Florida juvenile detention: 21-day hold is a problem, law enforcement says

8 On Your Side

TAMPA, Fla. (WFLA) — Florida law allows most teenage offenders back on the street unless their trial begins within three weeks of their arrest, but cases are rarely resolved in that time frame. Several law enforcement officials tell 8 On Your Side when those young criminals are released, some pick up right where they left off.

In spring of 2018, authorities said an angry 16-year-old Dillen Murray lured his friend Giovanni Diaz into a wooded area in Polk County and beat him to death with a baseball bat. Diaz was with a girl Murray loved, according to Polk County Sheriff Grady Judd.

Diaz, the first-born child of Nikki McNabb, was dead at just 15 years-old.

“Time doesn’t help you. It doesn’t help you heal,” McNabb said. “It teaches you how to cope.”

At a news conference shortly after the murder, the Polk County sheriff pointed out Murray’s multiple prior batteries.  

“He’s a juvenile. What do you think the outcome was? Nothing,” Sheriff Judd said.

Judd laid blame partly on Florida’s flawed juvenile justice system.

He told reporters that Diaz had never been in any trouble.

“I honestly think it could’ve been prevented, had they put him in some kind of camp to teach him to show him how to deal with his anger,” McNabb said.

8 On Your Side revealed earlier this year that, according to law enforcement, the system fails to stop serious, repeat, teen offenders.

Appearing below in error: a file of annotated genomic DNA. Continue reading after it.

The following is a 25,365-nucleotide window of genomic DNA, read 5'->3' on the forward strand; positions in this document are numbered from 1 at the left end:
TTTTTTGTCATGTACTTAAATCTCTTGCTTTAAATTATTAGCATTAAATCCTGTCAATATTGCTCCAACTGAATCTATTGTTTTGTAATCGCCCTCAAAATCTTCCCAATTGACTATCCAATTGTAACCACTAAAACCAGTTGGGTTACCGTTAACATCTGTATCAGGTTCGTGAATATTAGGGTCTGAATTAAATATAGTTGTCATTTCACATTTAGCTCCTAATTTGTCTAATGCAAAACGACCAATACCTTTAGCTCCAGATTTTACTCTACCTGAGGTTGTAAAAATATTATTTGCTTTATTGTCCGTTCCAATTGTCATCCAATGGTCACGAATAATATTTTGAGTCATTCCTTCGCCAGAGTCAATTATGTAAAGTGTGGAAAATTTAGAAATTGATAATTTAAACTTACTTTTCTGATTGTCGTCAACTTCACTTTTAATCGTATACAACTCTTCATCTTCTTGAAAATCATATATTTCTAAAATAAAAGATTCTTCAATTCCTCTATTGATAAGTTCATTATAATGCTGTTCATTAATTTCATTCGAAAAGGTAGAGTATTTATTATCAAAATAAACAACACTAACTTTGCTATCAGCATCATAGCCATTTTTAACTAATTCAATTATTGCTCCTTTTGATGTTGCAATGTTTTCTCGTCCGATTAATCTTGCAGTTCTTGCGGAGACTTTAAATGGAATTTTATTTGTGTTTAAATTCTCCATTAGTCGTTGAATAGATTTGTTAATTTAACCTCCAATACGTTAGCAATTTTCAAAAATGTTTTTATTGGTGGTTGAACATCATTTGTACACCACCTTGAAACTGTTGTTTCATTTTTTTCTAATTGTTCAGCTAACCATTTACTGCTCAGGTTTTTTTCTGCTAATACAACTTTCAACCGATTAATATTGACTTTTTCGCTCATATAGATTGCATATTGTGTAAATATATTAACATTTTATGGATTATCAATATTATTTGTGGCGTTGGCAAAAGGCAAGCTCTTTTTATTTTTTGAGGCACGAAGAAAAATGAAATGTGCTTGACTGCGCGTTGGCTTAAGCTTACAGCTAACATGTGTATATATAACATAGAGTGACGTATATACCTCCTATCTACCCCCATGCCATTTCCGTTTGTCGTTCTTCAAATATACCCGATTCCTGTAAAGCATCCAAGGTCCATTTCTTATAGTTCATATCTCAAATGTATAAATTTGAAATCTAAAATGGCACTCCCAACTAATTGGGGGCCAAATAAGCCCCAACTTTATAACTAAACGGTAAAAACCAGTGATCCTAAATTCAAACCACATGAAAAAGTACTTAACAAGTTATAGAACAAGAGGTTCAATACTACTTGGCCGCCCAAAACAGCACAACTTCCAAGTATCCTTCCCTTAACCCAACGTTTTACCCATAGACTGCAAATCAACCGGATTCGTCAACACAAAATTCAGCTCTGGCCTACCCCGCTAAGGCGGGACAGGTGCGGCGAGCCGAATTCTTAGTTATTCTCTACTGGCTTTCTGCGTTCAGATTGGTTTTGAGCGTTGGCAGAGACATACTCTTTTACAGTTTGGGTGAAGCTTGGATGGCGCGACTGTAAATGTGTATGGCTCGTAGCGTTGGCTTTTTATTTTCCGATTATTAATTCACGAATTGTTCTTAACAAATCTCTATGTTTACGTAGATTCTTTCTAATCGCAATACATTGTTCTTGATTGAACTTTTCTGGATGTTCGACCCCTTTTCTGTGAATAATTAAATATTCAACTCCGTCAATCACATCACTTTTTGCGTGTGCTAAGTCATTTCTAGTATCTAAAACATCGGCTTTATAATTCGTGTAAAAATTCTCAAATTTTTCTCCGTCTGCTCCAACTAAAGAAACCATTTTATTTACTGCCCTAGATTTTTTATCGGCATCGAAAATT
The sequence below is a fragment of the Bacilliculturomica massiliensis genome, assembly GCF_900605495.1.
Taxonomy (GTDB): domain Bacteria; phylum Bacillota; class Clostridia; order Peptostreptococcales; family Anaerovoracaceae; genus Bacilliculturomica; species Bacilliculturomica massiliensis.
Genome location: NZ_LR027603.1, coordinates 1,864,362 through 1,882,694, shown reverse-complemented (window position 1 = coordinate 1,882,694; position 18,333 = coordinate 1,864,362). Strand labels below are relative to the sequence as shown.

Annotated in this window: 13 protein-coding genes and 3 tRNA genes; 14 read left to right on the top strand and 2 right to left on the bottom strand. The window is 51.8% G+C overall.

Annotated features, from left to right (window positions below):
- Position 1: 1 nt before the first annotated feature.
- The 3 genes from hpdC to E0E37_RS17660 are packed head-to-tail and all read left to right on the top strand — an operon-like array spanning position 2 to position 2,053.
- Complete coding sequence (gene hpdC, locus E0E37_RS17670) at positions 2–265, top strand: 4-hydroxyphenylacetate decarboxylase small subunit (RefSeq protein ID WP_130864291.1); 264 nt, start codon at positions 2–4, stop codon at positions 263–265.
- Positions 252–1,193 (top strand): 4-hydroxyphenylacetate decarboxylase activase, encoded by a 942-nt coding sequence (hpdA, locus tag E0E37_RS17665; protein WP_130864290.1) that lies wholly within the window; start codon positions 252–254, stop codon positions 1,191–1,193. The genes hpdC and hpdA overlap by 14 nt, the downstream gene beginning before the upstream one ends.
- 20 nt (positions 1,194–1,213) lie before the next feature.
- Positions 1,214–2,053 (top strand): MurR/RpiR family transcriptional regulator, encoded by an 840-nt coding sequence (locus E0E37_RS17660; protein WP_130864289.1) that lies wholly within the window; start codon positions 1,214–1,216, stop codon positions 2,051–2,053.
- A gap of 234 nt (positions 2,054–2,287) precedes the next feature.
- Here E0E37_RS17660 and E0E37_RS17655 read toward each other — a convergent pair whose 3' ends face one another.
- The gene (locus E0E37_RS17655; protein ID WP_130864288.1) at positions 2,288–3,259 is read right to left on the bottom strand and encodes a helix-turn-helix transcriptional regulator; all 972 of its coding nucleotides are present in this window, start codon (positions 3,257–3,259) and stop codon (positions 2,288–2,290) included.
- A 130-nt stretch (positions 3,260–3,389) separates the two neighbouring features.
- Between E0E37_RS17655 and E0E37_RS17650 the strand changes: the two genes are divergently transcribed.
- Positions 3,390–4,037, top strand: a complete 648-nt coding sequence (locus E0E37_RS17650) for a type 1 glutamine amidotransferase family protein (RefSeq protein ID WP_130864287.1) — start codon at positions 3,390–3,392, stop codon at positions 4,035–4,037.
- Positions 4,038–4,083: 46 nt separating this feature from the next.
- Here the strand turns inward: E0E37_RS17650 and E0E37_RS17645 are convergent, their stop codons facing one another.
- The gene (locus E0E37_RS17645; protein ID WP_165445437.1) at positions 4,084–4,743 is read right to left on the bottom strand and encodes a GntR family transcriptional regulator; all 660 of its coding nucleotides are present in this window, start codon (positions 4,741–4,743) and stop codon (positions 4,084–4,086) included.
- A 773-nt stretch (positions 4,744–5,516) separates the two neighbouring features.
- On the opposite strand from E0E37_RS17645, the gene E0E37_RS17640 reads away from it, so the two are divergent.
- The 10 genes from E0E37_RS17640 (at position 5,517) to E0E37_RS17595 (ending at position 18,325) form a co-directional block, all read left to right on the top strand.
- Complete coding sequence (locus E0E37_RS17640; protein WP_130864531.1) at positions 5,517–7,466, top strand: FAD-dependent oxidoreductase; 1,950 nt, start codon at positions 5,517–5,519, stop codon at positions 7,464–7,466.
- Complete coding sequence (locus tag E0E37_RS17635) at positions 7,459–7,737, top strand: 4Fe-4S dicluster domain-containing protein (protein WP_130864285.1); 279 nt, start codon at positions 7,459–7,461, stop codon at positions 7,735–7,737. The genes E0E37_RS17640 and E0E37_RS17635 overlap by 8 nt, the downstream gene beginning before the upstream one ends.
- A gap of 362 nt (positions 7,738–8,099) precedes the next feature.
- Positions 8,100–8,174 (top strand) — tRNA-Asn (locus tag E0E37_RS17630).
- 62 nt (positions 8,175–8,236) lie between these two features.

“The phrase we use is catch and release. Catch them and release them,” Volusia County Sheriff Mike Chitwood said.

Part of the problem with “catch and release” is the 21-day hold, according to law enforcement officials.

By law, the state can only hold most juveniles a maximum of 21 days before trial. When those three weeks are up, the court effectively loses control. The juvenile is released into the community, and able to potentially reoffend, as the case slowly makes its way through the system.

State Sen. Jeff Brandes of St. Petersburg is the vice chair of the Criminal Justice Committee. Investigative reporter Mahsa Saeidi asked if he could do anything about the formula.

“Sure, of course we can,” he said.

Sen. Brandes said he worked with Florida sheriffs to establish the 21-day hold.

“This was something that the sheriffs had asked for,” he said.  “It was an important tool that they told us that they needed.”

But now law enforcement calls it catch and release.

“I am absolutely open to giving judges more discretion beyond the 21 days,” Brandes said.

The senator said the system should focus on the kids in the deep end, getting them proper resources to stop the downward spiral.

“When we send them back home, they’re going back home to utter chaos,” he said.

In some instances, the law allows for a nine-day extension or more but law enforcement said the extension rarely applies.

If you have been impacted by the state’s juvenile justice system, please send a detailed email to Investigator Mahsa Saeidi at MSaeidi@WFLA.com

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